There were no rocks on my mind today, no doubt a few in it but not exactly on it. Then I suppose that just veers off into some silly Monty Python episode. But I digress, though I’ve barely started. I think sums up my Sunday.
Monty Python actually had some pretty healthy advice laced throughout their comedy. Life is too serious to take seriously. I am a huge advocate of taking control of your time on earth and living every moment at least a couple of times. I have skipped out on death often enough to know that every moment actually counts twice. You don’t have to climb mountains or jump out of planes, you don’t need to conquer the world or even travel it for that matter in order to live fully; but you do have to own every moment inside and out. I don’t believe that you have to be happy and infused with joy all the time but I do look for it and try to create it if I can.
When our son was a teenager I told him that we were not going to buy him a brand new car like the rest of his friends at school. I told him that I thought kids should suffer a little in life. He was genuinely shocked and appalled and he took personal offense that I had actually said that to him. It wasn’t about getting a new car as this was his first volley into that arena. It was about giving him the gift of no. How’s that for a parental phrase? At the time there was no way he could understand what I meant by my comment on his suffering. All he knew was that I was the most horrible mother ever to walk the earth.
All his friends had brand new expensive cars purchased by their generous parents. They were birthday gifts, Christmas gifts, getting a good grade gifts etc. and they were sporty and shiny will all the bells and whistles. He on the other hand drove what he called “The Troll.” It was an old beater Oldsmobile Calais. There was a recurrent electrical issue with the turn signal when it rained so he often had to use hand signals. Then the inside mechanism of the driver side window wore out. When he had to use his hand signals he was forced to reach behind to the back window, roll it down manually and stick his hand out that window to signal. He became quite agile with this maneuver and could have won some serious Olympic medal if it had been a recognized sport at the time. The dome light would sometimes stick on and if he didn’t catch it in time the battery would die. The car was old, completely uncool and had a suspicious musty smell to it. His favorite feature however had to be the mysterious and consistent stalling out on the off ramps. For some reason no one could ever figure out the car would just die when he slowed down to stop on the off ramps. The Troll would take a few minutes to rest and then he could start back on his way. Eventually he began to figure this resting time into his schedule.
He hated that car with all his soul. He cursed it with his every breath and he resented us just a wee bit. Eventually he bought a newer car but still not a brand spanking new one. It didn’t have odd electrical issues, the window wasn’t taped shut with silver duct tape and it continued running even on the off ramps. When he went off to college he was still a tad bitter but he was starting to come around. Then day finally came when the cruelest mother to ever live was rewarded for her horrible comment about the suffering of little children. He had come home for a visit and said to me “You know, about the Troll, I get it. I can’t explain it but I get it. I couldn’t believe you would say such a thing to me at the time but now I am glad that you did. I wouldn’t have had this experience if you had bought me a new car.”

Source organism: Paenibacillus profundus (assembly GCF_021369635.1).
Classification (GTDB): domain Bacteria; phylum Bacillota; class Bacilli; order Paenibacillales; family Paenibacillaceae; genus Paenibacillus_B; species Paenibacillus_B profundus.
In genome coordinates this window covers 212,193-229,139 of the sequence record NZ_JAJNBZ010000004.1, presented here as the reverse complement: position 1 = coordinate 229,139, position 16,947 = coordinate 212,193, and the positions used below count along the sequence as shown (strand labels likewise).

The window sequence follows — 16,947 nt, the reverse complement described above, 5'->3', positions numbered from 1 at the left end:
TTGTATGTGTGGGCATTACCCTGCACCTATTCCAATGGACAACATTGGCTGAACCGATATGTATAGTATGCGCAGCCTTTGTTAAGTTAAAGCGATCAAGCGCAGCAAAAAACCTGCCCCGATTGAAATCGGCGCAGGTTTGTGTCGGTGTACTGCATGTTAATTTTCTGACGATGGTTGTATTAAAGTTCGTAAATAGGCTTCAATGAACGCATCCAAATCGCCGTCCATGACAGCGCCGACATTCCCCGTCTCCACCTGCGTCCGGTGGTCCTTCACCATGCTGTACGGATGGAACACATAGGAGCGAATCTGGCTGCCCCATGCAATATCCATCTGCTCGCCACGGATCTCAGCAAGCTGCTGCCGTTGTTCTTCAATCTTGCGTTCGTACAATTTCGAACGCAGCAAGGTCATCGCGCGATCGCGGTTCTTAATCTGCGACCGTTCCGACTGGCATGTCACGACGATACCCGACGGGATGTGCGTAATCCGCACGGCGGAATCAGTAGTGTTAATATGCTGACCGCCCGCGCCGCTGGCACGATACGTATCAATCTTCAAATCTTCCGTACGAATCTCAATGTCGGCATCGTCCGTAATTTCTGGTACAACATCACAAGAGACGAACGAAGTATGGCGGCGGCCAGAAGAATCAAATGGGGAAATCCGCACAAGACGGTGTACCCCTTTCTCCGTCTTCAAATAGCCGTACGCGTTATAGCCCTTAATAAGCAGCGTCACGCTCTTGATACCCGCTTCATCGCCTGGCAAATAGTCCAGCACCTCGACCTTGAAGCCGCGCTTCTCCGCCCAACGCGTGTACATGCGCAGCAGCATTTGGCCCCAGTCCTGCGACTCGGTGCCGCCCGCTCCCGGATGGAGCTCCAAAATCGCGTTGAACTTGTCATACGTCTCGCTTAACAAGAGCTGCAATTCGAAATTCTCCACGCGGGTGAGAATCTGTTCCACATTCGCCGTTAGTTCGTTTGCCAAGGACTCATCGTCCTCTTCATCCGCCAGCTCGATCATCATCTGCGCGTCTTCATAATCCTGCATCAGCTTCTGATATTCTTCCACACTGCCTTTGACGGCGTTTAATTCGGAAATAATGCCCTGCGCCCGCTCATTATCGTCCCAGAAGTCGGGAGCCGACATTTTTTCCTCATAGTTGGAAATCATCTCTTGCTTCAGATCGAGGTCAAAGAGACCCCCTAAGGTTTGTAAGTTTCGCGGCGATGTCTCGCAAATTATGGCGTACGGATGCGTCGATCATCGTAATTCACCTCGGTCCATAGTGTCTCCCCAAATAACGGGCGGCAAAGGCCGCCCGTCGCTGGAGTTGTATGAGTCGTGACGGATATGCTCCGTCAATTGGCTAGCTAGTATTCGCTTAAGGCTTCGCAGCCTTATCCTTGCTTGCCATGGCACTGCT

We weren’t punishing him or testing him and he never had to prove himself. It must have seemed pretty unreasonable to him at the time because by all accounts he was one of the most deserving kids for such a reward. He was a straight A student and top notch person all the way around. He was a hard worker and understood the value of a dollar better than anyone. This is why it was so hard to explain why he needed The Troll.
Character is built not in adversity but in fully owning your time on earth. It comes in owning your decisions and the responsibility that comes with them. And with hammering out your priorities and desires longer than it takes to swipe a credit card. Sometimes in our zeal to “want for nothing” and to erase bad feelings we seem to give away our growing pains, our rights of passage. It is in those less than elegant times in our lives when we learn not the value of a dollar but the value of a moment. We learn the value of our heart’s desires and of our goals whatever they may be. It allows us to know that what we are doing with our time on earth is the value that we have chosen.
What do Monty Python’s comedy, lazy Sundays and gardening have to do with any of this? Well you simply can not take yourself too seriously when participating in any of them anymore than you can take yourself to seriously when you are driving a Troll that has a window closed with silver duct tape. You have to let go of your preconceived and often misguided conceptions of how things “should” be and find the absolute truth of your moment’s value. You have to get down in the dirt of life and find the root of what is really making you grow. Once you have done that you will know what to nurture and what to prune away.